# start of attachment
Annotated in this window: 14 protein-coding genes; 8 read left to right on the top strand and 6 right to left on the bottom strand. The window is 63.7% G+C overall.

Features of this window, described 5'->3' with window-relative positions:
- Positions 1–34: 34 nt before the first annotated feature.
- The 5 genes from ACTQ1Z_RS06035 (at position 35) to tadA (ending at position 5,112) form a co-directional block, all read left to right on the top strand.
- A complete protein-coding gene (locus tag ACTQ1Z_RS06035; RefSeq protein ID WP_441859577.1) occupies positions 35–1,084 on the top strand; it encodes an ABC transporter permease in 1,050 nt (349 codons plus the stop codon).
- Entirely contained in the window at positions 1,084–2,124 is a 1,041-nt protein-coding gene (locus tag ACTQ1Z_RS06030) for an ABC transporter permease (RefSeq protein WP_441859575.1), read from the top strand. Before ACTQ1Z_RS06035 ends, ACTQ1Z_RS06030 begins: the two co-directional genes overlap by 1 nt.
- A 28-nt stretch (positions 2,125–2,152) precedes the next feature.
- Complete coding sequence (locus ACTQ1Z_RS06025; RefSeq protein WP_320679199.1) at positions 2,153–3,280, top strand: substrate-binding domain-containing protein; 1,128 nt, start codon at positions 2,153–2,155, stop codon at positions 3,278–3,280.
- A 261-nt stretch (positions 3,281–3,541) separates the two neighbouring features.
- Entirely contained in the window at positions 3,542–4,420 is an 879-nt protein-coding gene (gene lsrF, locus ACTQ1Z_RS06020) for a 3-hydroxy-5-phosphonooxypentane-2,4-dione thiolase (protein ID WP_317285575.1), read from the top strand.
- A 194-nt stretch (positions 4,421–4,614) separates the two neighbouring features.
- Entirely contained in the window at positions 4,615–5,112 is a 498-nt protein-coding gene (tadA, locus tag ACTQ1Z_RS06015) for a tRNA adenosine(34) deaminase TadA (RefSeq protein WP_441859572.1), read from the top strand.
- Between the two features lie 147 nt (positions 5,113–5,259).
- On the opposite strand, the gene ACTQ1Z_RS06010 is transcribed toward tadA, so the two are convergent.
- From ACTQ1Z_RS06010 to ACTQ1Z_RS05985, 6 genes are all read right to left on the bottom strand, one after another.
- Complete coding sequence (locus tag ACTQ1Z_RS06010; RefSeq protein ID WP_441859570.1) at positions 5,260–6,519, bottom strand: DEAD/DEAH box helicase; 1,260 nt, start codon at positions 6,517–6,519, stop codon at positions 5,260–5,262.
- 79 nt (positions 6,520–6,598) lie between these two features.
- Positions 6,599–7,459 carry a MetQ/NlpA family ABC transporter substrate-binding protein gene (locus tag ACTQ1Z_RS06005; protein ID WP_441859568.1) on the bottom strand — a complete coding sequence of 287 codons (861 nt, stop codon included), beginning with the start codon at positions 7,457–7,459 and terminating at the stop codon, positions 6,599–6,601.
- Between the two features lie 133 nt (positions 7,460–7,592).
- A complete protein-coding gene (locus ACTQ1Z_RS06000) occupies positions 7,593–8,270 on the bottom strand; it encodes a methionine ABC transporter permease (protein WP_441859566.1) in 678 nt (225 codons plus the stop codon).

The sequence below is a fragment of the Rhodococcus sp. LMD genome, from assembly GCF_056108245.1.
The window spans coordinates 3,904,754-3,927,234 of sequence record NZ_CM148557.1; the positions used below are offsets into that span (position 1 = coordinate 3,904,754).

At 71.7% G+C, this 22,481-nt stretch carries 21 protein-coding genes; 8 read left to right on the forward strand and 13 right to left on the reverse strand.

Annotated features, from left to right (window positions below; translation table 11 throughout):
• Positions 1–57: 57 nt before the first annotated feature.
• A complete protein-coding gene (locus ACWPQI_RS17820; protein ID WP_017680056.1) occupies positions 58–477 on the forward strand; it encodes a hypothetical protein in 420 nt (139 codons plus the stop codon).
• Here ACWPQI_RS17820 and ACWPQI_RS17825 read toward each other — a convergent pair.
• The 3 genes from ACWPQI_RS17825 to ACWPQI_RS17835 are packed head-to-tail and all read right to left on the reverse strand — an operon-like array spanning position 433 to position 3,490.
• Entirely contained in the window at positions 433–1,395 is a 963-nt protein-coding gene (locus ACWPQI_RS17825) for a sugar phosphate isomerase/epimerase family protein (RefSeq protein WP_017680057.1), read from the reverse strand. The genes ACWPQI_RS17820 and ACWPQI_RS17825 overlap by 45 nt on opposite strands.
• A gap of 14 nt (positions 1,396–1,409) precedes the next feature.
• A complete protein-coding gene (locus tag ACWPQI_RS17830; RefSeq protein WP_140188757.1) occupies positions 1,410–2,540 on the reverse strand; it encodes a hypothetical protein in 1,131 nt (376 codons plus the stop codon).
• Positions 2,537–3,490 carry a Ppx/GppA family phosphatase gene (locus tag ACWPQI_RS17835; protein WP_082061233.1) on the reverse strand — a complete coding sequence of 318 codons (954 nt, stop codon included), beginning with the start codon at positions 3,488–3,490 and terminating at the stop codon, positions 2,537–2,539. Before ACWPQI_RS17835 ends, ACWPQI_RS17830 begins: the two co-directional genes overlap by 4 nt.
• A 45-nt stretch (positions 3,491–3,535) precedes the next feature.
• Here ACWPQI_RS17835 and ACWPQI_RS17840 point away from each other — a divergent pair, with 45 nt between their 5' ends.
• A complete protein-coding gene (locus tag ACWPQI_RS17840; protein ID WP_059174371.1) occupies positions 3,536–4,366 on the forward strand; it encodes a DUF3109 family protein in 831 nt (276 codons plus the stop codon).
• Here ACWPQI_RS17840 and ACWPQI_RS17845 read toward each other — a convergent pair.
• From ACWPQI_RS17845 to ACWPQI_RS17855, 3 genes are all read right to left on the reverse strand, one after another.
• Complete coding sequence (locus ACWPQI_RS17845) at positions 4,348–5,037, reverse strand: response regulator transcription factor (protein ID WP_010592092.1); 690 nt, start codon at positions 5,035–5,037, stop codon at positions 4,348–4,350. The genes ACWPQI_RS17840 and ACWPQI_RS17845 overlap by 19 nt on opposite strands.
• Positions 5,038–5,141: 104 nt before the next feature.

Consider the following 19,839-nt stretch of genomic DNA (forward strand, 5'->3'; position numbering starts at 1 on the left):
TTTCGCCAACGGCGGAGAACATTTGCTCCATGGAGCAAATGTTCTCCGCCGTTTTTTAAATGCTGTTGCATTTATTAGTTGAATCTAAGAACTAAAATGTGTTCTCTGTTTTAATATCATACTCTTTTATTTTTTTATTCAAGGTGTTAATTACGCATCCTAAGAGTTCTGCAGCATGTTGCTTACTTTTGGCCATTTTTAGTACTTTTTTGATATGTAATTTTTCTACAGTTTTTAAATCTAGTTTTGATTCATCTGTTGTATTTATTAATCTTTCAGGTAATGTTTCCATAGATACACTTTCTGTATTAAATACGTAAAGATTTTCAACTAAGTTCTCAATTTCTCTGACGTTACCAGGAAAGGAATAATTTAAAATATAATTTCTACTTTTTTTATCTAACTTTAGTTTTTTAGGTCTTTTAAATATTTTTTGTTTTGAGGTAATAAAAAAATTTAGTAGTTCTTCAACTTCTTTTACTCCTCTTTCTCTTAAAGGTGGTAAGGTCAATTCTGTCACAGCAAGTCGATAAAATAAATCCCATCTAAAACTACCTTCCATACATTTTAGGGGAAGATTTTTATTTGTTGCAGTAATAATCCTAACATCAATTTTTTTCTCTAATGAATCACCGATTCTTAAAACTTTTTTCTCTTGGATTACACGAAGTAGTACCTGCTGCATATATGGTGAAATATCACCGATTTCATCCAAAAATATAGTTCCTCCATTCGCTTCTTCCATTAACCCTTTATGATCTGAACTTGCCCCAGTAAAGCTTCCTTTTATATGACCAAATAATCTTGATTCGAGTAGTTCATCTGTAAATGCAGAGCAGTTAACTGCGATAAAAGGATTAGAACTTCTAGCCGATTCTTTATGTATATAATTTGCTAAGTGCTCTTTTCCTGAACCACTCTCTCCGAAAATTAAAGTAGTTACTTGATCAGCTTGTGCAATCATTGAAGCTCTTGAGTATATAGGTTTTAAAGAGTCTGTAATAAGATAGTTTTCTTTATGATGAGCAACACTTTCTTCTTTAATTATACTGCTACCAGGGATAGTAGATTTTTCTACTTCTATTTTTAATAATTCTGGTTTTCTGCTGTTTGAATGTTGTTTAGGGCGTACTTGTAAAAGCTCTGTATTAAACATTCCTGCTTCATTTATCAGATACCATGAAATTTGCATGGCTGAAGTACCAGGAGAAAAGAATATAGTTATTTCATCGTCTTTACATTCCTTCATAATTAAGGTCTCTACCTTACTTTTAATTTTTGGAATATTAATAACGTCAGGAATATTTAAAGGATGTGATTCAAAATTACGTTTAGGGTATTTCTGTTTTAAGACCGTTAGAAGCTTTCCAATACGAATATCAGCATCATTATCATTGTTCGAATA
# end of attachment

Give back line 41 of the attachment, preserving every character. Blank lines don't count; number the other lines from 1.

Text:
TTTCGCCAACGGCGGAGAACATTTGCTCCATGGAGCAAATGTTCTCCGCCGTTTTTTAAATGCTGTTGCATTTATTAGTTGAATCTAAGAACTAAAATGTGTTCTCTGTTTTAATATCATACTCTTTTATTTTTTTATTCAAGGTGTTAATTACGCATCCTAAGAGTTCTGCAGCATGTTGCTTACTTTTGGCCATTTTTAGTACTTTTTTGATATGTAATTTTTCTACAGTTTTTAAATCTAGTTTTGATTCATCTGTTGTATTTATTAATCTTTCAGGTAATGTTTCCATAGATACACTTTCTGTATTAAATACGTAAAGATTTTCAACTAAGTTCTCAATTTCTCTGACGTTACCAGGAAAGGAATAATTTAAAATATAATTTCTACTTTTTTTATCTAACTTTAGTTTTTTAGGTCTTTTAAATATTTTTTGTTTTGAGGTAATAAAAAAATTTAGTAGTTCTTCAACTTCTTTTACTCCTCTTTCTCTTAAAGGTGGTAAGGTCAATTCTGTCACAGCAAGTCGATAAAATAAATCCCATCTAAAACTACCTTCCATACATTTTAGGGGAAGATTTTTATTTGTTGCAGTAATAATCCTAACATCAATTTTTTTCTCTAATGAATCACCGATTCTTAAAACTTTTTTCTCTTGGATTACACGAAGTAGTACCTGCTGCATATATGGTGAAATATCACCGATTTCATCCAAAAATATAGTTCCTCCATTCGCTTCTTCCATTAACCCTTTATGATCTGAACTTGCCCCAGTAAAGCTTCCTTTTATATGACCAAATAATCTTGATTCGAGTAGTTCATCTGTAAATGCAGAGCAGTTAACTGCGATAAAAGGATTAGAACTTCTAGCCGATTCTTTATGTATATAATTTGCTAAGTGCTCTTTTCCTGAACCACTCTCTCCGAAAATTAAAGTAGTTACTTGATCAGCTTGTGCAATCATTGAAGCTCTTGAGTATATAGGTTTTAAAGAGTCTGTAATAAGATAGTTTTCTTTATGATGAGCAACACTTTCTTCTTTAATTATACTGCTACCAGGGATAGTAGATTTTTCTACTTCTATTTTTAATAATTCTGGTTTTCTGCTGTTTGAATGTTGTTTAGGGCGTACTTGTAAAAGCTCTGTATTAAACATTCCTGCTTCATTTATCAGATACCATGAAATTTGCATGGCTGAAGTACCAGGAGAAAAGAATATAGTTATTTCATCGTCTTTACATTCCTTCATAATTAAGGTCTCTACCTTACTTTTAATTTTTGGAATATTAATAACGTCAGGAATATTTAAAGGATGTGATTCAAAATTACGTTTAGGGTATTTCTGTTTTAAGACCGTTAGAAGCTTTCCAATACGAATATCAGCATCATTATCATTGTTCGAATA